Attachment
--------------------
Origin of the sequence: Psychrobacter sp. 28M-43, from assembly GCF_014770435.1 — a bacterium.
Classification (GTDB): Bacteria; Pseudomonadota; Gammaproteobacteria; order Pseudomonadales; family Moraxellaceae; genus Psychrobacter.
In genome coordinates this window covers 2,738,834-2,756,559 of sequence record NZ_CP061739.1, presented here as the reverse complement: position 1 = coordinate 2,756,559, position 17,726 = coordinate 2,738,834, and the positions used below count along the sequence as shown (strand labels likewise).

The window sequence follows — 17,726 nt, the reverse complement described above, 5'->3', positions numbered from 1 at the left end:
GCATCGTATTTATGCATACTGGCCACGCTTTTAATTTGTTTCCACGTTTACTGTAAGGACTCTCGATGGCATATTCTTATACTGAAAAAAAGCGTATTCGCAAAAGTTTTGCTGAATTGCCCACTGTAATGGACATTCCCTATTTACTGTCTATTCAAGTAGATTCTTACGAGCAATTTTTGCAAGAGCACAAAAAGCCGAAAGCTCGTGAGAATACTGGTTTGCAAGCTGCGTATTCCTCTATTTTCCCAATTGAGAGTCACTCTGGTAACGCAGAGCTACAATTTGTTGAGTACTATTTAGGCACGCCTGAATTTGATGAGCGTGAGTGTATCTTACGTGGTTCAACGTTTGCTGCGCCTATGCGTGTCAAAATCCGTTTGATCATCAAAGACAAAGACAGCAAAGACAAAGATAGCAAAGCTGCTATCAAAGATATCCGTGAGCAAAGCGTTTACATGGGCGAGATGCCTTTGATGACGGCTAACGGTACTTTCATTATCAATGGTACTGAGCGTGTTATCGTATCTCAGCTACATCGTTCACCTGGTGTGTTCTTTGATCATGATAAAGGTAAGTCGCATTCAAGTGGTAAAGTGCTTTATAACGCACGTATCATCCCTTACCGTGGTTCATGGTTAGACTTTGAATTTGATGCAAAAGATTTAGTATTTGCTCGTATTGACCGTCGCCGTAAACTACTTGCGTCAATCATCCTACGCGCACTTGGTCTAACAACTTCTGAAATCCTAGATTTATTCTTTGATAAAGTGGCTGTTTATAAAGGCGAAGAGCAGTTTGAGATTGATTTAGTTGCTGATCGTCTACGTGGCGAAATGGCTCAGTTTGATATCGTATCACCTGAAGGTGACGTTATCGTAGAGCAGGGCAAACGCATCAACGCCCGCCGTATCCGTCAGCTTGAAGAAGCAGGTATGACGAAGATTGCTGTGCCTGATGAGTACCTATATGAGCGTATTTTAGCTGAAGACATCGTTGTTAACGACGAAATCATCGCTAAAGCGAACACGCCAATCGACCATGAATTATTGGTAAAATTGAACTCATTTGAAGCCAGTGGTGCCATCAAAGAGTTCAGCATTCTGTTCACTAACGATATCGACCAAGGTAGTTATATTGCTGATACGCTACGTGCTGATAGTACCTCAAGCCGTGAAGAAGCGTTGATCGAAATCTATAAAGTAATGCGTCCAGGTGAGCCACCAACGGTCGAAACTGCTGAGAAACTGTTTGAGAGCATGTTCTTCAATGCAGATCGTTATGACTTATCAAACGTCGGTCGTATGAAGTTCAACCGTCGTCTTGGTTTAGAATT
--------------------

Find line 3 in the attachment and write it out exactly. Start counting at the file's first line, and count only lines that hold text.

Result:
In genome coordinates this window covers 2,738,834-2,756,559 of sequence record NZ_CP061739.1, presented here as the reverse complement: position 1 = coordinate 2,756,559, position 17,726 = coordinate 2,738,834, and the positions used below count along the sequence as shown (strand labels likewise).